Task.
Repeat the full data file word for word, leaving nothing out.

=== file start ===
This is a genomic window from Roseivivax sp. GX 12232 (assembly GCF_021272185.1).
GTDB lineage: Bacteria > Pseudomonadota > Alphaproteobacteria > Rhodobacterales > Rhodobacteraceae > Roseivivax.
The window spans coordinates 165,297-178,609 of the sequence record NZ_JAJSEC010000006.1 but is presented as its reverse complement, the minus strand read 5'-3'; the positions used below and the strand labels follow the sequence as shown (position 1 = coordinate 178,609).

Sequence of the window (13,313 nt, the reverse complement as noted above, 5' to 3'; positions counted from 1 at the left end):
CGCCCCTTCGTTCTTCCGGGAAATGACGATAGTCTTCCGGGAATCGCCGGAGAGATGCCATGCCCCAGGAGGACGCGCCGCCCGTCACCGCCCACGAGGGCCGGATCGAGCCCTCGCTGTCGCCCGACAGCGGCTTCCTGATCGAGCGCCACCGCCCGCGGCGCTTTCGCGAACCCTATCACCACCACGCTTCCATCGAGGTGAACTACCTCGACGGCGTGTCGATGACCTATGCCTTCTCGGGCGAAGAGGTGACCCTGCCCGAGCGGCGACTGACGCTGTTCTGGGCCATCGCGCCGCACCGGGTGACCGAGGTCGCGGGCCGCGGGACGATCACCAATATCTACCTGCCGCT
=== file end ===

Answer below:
This is a genomic window from Roseivivax sp. GX 12232 (assembly GCF_021272185.1).
GTDB lineage: Bacteria > Pseudomonadota > Alphaproteobacteria > Rhodobacterales > Rhodobacteraceae > Roseivivax.
The window spans coordinates 165,297-178,609 of the sequence record NZ_JAJSEC010000006.1 but is presented as its reverse complement, the minus strand read 5'-3'; the positions used below and the strand labels follow the sequence as shown (position 1 = coordinate 178,609).

Sequence of the window (13,313 nt, the reverse complement as noted above, 5' to 3'; positions counted from 1 at the left end):
CGCCCCTTCGTTCTTCCGGGAAATGACGATAGTCTTCCGGGAATCGCCGGAGAGATGCCATGCCCCAGGAGGACGCGCCGCCCGTCACCGCCCACGAGGGCCGGATCGAGCCCTCGCTGTCGCCCGACAGCGGCTTCCTGATCGAGCGCCACCGCCCGCGGCGCTTTCGCGAACCCTATCACCACCACGCTTCCATCGAGGTGAACTACCTCGACGGCGTGTCGATGACCTATGCCTTCTCGGGCGAAGAGGTGACCCTGCCCGAGCGGCGACTGACGCTGTTCTGGGCCATCGCGCCGCACCGGGTGACCGAGGTCGCGGGCCGCGGGACGATCACCAATATCTACCTGCCGCT